and wood are not the only possible fuels. Also available are various
biomass-based prefab fireplaces (which is to say, varieties of
biomass other than wood: ethanol, gel (composed of isopropyl alcohol)
and recycled saw-dust pellets). Such fuels are the cleanest of all,
both practically and environmentally, and their accompanying units —
the fireplaces themselves — are typically inelaborate and
relatively cheap to install and maintain.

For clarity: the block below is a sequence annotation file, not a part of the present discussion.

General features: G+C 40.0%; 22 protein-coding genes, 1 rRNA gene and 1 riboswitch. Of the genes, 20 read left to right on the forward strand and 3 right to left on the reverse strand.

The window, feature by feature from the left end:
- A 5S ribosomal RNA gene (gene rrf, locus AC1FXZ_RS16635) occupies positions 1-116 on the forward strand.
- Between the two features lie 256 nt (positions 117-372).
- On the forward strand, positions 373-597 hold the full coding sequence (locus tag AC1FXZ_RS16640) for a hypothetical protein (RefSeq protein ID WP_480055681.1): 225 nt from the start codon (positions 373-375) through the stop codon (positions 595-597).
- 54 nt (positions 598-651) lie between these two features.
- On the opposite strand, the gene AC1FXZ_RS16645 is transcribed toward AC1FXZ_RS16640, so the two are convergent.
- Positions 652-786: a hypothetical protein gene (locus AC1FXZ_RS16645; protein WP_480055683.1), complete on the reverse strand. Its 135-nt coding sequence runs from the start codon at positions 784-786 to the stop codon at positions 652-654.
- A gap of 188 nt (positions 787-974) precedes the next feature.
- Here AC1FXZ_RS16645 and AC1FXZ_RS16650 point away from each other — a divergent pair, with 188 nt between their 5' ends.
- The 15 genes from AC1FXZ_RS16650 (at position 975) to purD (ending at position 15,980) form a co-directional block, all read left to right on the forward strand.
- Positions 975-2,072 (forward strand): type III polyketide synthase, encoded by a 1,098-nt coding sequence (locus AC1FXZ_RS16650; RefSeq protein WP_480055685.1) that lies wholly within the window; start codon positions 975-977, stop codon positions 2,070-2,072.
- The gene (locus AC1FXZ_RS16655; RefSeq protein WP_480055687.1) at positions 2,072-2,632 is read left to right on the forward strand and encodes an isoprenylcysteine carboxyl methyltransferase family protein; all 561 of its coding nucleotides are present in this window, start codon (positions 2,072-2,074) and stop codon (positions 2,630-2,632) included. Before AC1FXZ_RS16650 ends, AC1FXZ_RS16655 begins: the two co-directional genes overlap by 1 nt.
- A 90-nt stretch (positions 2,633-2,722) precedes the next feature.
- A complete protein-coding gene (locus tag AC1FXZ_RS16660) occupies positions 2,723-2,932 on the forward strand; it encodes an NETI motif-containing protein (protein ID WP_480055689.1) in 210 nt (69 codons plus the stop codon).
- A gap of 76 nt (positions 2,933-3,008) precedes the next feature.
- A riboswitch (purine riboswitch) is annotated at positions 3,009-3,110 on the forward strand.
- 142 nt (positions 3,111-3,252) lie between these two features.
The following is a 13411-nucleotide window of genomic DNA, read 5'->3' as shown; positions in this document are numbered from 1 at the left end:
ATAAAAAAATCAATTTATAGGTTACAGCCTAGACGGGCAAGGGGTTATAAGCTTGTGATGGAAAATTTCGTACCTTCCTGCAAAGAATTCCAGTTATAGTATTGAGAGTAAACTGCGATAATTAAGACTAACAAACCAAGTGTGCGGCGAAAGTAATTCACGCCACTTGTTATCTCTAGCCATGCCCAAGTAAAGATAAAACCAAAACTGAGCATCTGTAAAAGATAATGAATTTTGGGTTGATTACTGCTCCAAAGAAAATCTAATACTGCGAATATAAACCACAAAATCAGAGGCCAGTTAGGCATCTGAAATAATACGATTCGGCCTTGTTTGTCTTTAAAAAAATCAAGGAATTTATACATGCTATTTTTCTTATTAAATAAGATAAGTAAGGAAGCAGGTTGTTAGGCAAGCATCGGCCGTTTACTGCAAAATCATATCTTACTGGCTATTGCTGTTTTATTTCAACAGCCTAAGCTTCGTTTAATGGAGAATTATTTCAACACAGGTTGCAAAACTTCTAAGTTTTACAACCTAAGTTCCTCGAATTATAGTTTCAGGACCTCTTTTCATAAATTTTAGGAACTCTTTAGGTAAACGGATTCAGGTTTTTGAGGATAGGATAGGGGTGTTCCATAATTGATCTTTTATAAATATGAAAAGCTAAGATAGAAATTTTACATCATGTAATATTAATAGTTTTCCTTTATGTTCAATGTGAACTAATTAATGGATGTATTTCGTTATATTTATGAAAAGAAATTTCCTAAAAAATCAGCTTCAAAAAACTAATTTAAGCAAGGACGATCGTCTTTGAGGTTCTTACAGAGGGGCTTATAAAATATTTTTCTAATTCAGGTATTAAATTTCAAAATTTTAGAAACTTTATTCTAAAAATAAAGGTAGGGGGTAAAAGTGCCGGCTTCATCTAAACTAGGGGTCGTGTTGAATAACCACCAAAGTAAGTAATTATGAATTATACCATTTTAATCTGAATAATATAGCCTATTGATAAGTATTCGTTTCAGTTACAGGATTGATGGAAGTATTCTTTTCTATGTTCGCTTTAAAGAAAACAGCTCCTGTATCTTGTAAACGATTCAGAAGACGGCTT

Pellet-burning fireplaces require external ventilation (i.e., a chimney), but ethanol- and gel-based fireplaces are theoretically entirely portable, making them ideal for apartment dwellers and those reluctant to undertake the substantial structural changes that the installation of a wood-, pellet- or vented gas-based fireplace would require. On the other hand, like the pre-chimney fireplaces of antiquity (to which, in a sense, the wholly portable fireplace marks a return), gel- and ethanol-based fireplaces tend to exude less heat on average than structurally integrated gas-, pellet- and wood-burning fireplaces. The former have an average heat output of 4,000 British Thermal Units (BTUs) per hour (which, depending on the amount of surrounding insulation, should serve to heat comfortably a 150-square-foot-space). Gas-burning fireplaces, by comparison, can emit, on average, between 15,000 and 40,000 BTUs per hour; wood- and pellet-burning fireplaces, between 8,000 and 90,000 BTUs per hour. While it's incorrect to call gel- and ethanol-burning fireplaces merely decorative, it is true that they are best considered as supplements — albeit, highly prettified supplements — to a dwelling's larger heating system.